……for young writers, which is not only a new thing for me to do, but also something I’d never thought I’d do – teach. My parents and brother are retired teachers and, having grown up in that environment, it was something that didn’t really interest me. This is despite the Myers-Briggs test indicating that it should be my number one career choice. I don’t think that Myers-Briggs knows me very well.

In the traditional classroom setting, I don’t think I would make a good teacher. My memories of being a student and watching my parents deal with the day to day details made a huge impression on me and it wasn’t positive. However, I did find myself teaching basic horse care and riding to students whose first language wasn’t English. Even with the language barrier, we found a way to communicate and I was able to get the salient points across. It helped that the horses used were also extremely patient baby-sitters, taking everything in stride and enjoying the new students’ attention.

While I know my own experiences with being a writer (the ups, the downs, the sideways), I was very unsure of how it would work out with teaching young people. I was also rather uncertain about how we’d get along. In short, I had no idea what to expect.

I needn’t have worried – these kids were theater kids. They were also fans of a lot of the same movies and TV shows as I was, so we were able to connect and find common ground very quickly. We talked about writing, which turned into conversations about our favorite shows and then to dreams and analyzing what they might mean (I subscribe to Jung’s approach, where everything we dream is an aspect or reflection of the dreamer).

The workshop lasted only three days, at ninety minutes each. The kids were intelligent and funny and engaging and very excited about the idea of writing. I feel blessed and lucky to have been able to do this, which in itself was rather serendipitous. How did I find myself teaching writing to young people? I asked a local youth theater group and the answer was “Let’s do this thing!”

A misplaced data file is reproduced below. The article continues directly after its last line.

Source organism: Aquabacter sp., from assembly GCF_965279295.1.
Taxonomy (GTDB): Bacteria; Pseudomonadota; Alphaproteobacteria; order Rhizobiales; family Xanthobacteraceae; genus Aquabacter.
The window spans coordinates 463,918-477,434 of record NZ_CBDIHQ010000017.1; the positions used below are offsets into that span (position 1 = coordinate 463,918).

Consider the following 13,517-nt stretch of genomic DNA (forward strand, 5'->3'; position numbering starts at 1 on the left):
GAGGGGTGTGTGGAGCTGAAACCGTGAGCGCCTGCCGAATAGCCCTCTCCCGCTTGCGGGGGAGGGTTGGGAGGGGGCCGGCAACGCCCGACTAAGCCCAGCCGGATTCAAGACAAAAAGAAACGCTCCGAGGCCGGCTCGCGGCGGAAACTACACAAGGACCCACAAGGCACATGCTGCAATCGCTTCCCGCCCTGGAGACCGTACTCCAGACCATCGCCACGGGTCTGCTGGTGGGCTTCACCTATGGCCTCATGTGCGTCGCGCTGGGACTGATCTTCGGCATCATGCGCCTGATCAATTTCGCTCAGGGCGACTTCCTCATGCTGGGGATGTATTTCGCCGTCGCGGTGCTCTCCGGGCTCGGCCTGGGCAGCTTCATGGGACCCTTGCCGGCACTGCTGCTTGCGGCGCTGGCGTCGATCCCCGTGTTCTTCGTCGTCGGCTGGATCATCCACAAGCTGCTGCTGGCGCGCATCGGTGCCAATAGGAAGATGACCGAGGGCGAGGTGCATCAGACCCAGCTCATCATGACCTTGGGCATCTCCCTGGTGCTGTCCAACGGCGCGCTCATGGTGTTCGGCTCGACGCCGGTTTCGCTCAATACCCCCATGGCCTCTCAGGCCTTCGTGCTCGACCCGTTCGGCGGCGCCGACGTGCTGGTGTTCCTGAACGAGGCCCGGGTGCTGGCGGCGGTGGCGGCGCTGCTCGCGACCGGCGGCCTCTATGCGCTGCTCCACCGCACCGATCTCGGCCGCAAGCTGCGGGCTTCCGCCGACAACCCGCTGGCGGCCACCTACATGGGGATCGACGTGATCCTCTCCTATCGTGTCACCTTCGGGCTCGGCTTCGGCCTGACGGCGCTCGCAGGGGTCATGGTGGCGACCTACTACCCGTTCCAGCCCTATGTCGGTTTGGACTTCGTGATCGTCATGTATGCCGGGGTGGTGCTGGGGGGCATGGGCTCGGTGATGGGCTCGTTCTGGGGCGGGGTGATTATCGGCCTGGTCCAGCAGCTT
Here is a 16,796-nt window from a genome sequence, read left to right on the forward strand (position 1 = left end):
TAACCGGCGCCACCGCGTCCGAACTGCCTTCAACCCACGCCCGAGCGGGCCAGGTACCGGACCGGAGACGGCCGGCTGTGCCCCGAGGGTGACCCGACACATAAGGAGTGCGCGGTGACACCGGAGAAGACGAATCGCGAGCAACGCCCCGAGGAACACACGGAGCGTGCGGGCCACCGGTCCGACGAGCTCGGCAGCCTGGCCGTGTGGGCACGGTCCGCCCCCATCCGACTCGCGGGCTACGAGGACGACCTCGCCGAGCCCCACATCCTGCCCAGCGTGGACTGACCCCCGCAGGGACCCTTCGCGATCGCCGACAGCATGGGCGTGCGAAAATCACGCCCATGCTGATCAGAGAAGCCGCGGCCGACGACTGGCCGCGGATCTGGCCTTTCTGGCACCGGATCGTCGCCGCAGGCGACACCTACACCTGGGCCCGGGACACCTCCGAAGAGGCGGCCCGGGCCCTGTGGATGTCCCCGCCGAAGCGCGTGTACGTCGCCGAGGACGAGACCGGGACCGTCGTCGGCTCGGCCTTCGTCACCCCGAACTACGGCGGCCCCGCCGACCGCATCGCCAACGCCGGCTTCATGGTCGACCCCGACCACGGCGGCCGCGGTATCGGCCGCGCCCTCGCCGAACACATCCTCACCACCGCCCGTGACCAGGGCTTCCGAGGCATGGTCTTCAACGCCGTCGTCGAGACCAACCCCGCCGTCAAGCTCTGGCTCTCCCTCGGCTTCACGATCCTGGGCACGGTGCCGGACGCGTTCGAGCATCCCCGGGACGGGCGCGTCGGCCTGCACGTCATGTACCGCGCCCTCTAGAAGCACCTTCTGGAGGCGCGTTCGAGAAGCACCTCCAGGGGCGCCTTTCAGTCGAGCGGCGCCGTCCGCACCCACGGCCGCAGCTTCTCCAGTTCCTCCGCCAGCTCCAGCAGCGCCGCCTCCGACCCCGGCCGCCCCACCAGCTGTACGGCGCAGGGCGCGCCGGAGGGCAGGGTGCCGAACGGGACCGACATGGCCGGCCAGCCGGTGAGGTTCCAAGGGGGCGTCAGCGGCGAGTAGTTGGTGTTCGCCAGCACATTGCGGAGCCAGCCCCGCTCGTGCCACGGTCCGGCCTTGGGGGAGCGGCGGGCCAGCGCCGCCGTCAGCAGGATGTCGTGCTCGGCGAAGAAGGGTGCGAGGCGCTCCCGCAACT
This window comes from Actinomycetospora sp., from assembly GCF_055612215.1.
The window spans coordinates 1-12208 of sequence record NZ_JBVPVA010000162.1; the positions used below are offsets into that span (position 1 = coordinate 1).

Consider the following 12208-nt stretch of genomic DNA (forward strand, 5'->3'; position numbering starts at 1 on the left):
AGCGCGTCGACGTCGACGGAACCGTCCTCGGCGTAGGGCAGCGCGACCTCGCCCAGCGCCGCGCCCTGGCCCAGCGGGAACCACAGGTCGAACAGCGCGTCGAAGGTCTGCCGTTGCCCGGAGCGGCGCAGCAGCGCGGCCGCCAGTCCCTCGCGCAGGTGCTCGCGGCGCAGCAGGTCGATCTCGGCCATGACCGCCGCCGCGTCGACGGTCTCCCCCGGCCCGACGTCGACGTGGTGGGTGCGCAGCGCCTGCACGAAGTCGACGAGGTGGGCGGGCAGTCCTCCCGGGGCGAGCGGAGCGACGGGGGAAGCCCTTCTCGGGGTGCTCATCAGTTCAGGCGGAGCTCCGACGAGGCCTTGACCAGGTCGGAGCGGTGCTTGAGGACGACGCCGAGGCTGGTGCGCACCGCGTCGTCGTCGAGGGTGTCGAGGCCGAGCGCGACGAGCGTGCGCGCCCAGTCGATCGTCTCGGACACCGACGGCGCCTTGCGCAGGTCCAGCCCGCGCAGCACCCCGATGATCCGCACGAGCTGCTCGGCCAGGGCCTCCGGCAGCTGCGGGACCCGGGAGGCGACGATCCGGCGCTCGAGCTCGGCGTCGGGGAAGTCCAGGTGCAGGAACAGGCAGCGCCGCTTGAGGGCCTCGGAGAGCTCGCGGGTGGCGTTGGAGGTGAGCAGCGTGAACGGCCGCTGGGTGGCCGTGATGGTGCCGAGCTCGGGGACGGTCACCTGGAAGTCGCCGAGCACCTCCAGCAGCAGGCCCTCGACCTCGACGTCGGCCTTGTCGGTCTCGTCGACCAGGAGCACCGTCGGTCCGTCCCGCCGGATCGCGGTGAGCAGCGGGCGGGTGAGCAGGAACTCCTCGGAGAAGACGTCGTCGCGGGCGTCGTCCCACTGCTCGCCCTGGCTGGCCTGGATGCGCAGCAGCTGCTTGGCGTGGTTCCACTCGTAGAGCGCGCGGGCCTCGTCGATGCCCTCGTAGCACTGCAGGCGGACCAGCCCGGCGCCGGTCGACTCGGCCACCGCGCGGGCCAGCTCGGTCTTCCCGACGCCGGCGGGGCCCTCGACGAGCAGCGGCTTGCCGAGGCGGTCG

Where it goes from here, I’m not sure. I just know that I’ve got some very interested youths and adults wanting to write and have fun with discovering their process.

IMG_20160227_115204-2-2-2

So, Toni Morrison once said that……

…….“The ability of writers to imagine what is not the self, to familiarize the strange and mystify the familiar, is the test of their power.” To write or paint or sing what you know is a good starting place, as it gives you the foundation and the tools to work with in order to build upon it. Continuing to create what you already know, however, leaves one feeling stagnant and dissatisfied. There is the sense that there is more to be learned, to be exposed to, in order to grow as an artist, whether of words or paints music.

In order to do that, you have to push beyond what you already know. If you love Shirley Jackson’s surreal prose, seek out a writer on the opposite end of the spectrum. If Monet inspires your canvas, look to Picasso. Find something so completely outside your own life experience, whether it’s in a book or in a museum or in an acting class, and embrace it. Tell that frightened voice that doubt is okay, that fear of the unknown is natural, but to kowtow to fear is what keeps us paralyzed in the same place day after day.

We can only grow through movement, through experience. An actor will inhabit many different people – in order to present them as real, rounded individuals as opposed to caricature, the actor will research her character to the last detail, up to and including language and movement. She will create a backstory for the character, something that only she will know, but the choices she makes informs her performance and provides a rich experience for the audience.

An example of this would be Demi Moore in G.I. Jane (1997). To prepare for her role as Lt. Jordan O’Neill, Moore had to undergo training and dietary changes. On top of that, she was sent to boot camp for two weeks, interacting with real military personnel. Keep in mind this was research and training for her character – this is an extreme example of pushing herself so far outside her comfort zone. But through this work, she created a character that was strong, intelligent, determined to succeed despite the odds stacked against her.